Kuperman GJ. Health-information exchange: why are we doing it, and what are we doing? J Am Med Inform Assoc. 2011;18(5):678–82.
Pallin DJ, Sullivan AF, Kaushal R, Camargo CA Jr. Health information technology in US emergency departments. Int J Emerg Med. 2010;3:181–5.
Stokes-Buzzelli S, Peltzer-Jones JM, Martin GB, Ford MM, Weise A. Use of health information technology to manage frequently presenting emergency department patients. West J Emerg Med. 2010;11(4):348–53.
Vezyridis P, Timmons S, Wharrad H. Going paperless at the emergency department: a socio-technical study of an information system for patient-tracking. Int J Med Inform. 2011;80:455–65.
Politi L, Codish S, Sagy I, Fink L. Use patterns of health information exchange systems and admission decisions: reductionistic and configurational approaches. Int J Med Inform. 2015;84:1029–38.
Wright A, Soran C, Jenter CA, et al. Physician attitudes toward health information exchange: results of a statewide survey. J Am Med Inform Assoc. 2010;17(1):66–70.
Hyppönen H, Reponen J, Lääveri T, Kaipio J. User experiences with different regional health information exchange systems in Finland. Int J Med Inform. 2014;83(1):1–18.
Henricks WH. “Meaningful use” of electronic health records and its relevance to laboratories and pathologists. J Pathol Inform. 2011;2(7):1–15.
Chacour Bahous M, Shadmi E. Health information exchange and information gaps in referrals to a pediatric emergency department. Int J Med Inform. 2016;87:68–74.
Dullabh P, Moiduddin A. Electronic exchange of clinical laboratory: information issues and opportunities. USA: Office of the Assistant Secretary for Planning and Education (ASPE), Department of Health & Human Services; 2009.
Frisse ME, Holmes R. Estimated financial savings associated with health information exchange and ambulatory care referral. J Biomed Inform. 2007;40:S27–32.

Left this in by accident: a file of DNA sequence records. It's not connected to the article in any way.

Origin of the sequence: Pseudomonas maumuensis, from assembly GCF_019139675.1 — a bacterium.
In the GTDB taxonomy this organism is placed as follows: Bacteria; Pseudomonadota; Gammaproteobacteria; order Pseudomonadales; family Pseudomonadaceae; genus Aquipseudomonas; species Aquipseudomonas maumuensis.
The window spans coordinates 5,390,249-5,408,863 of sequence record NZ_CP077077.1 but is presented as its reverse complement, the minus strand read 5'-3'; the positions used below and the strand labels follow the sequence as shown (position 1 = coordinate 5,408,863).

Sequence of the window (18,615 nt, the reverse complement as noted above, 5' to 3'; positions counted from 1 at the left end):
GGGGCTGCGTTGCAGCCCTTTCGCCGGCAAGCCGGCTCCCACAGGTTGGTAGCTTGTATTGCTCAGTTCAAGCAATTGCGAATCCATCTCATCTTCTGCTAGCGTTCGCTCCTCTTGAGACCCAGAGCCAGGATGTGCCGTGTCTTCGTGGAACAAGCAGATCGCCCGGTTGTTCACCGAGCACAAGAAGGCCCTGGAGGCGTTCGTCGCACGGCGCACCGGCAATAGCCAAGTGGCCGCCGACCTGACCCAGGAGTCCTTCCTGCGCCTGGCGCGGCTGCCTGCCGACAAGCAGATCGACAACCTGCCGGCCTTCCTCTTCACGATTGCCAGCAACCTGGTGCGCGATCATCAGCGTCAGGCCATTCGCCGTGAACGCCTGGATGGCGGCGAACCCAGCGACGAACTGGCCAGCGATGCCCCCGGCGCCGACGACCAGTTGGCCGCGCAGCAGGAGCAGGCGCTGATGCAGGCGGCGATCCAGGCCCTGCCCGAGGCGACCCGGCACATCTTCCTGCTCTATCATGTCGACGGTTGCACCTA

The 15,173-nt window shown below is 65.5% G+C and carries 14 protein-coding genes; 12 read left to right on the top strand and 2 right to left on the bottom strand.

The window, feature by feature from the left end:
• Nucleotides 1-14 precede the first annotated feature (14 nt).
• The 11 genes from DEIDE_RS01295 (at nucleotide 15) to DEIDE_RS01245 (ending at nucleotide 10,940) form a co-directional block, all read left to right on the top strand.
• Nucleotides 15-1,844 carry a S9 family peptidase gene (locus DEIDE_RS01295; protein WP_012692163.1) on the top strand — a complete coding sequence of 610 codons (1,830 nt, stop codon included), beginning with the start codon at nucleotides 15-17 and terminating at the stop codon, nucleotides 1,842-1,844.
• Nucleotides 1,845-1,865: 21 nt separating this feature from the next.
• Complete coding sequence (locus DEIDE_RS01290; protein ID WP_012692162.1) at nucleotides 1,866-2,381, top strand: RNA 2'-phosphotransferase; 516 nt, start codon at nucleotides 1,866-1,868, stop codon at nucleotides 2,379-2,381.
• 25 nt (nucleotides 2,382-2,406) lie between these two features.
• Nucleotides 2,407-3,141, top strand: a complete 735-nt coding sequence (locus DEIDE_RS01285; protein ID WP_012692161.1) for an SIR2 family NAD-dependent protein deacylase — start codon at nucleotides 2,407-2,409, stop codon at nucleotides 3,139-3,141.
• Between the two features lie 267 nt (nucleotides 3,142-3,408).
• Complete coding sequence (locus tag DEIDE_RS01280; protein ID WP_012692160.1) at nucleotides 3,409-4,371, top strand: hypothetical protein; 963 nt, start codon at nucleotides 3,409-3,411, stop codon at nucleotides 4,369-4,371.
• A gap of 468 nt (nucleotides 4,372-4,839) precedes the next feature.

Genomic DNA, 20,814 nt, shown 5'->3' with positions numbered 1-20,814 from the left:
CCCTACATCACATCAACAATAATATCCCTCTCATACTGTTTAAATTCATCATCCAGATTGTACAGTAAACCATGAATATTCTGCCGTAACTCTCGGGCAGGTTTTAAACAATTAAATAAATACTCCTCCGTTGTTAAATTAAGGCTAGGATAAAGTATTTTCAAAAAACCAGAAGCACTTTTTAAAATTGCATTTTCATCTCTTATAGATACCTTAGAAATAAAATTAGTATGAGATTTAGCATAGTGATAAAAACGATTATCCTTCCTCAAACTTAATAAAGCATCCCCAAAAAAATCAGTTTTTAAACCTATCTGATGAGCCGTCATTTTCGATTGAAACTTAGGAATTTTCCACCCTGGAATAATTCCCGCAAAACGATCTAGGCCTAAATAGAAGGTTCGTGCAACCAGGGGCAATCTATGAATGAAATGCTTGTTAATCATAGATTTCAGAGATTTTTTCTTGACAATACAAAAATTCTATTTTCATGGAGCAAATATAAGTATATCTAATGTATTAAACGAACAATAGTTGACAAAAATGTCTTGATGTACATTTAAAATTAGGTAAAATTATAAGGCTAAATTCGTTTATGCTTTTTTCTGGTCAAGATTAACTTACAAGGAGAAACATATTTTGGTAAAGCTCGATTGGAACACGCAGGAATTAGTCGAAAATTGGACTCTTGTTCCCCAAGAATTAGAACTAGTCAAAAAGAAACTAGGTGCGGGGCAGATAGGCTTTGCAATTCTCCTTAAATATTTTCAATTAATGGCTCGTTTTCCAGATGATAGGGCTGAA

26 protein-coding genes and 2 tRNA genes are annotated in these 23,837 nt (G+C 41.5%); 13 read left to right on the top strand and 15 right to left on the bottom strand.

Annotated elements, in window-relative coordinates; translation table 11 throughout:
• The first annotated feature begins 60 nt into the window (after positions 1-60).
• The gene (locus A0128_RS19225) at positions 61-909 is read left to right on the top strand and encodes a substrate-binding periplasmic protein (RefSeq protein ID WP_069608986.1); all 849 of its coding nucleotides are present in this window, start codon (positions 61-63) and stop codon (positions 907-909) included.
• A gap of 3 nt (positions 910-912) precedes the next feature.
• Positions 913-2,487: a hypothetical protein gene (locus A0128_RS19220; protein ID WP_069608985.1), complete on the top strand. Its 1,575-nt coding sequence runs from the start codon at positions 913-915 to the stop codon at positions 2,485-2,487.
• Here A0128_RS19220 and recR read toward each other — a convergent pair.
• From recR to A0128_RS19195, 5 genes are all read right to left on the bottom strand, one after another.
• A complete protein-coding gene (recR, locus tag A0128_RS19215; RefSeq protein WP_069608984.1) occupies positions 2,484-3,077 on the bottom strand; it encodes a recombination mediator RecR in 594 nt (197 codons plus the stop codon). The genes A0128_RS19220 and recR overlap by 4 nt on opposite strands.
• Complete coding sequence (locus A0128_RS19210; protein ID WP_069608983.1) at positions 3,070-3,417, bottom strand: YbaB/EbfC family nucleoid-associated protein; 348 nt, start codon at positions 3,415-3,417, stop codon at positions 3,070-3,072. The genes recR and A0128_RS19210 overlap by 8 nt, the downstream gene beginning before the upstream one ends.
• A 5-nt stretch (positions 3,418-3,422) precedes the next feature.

Carr CM, DiGioia CH, Wagner J, Saef SH. Primer in health information exchange for the emergency physician: benefits and barriers. South Med J. 2013;106(6):374–8.
Everson J, Kocher KE, Adler-Milstein J. Health information exchange associated with improved emergency department care through faster accessing of patient information from outside organizations. J Am Med Inform Assoc. 2017;24:e103–10.
Johnson KB, Unertl KM, Chen Q, et al. Health information exchange usage in emergency departments and clinics: the who, what, and why. J Am Med Inform Assoc. 2011;18(5):690–7.
Gordon BD, Bernard K, Salzman J, Whitebird RR. Impact of health information exchange on emergency medicine clinical decision making. West J Emerg Med. 2015;16(7):1047–51.
Unertl KM, Johnson KB, Lorenzi NM. Health information exchange technology on the front lines of healthcare: workflow factors and patterns of use. J Am Med Inform Assoc. 2012;19(3):392–400.
Bailey JE, Pope RA, Elliott EC, et al. Health information exchange reduces repeated diagnostic imaging for back pain. Ann Emerg Med. 2013;62(1):16–24.
Shapiro JS, Johnson SA, Angiollilo J, Fleischman W, Onyile A, Kuperman G. Health information exchange improves identification of frequent emergency department users. Health Aff. 2013;32(12):2193–8.
Carr CM, Gilman CS, Krywko DM, Moore HE, Walker BJ, Saef SH. Observational study and estimate of cost savings from use of a health information exchange in an academic emergency department. J Emerg Med. 2014;46(2):250–6.
Vest JR, Kern LM, Campion TR Jr, Silver MD, Kaushal R. Association between use of a health information exchange system and hospital admissions. Appl Clin Inform. 2014;5:219–31.
Vest JR, Gamm LD. Health information exchange: persistent challenges and new strategies. J Am Med Inform Assoc. 2010;17(3):288–94.
Patel V, Abramson EL, Edwards A, Malhotra S, Kaushal R. Physicians’ potential use and preferences related to health information exchange. Int J Med Inform. 2011;80:171–80.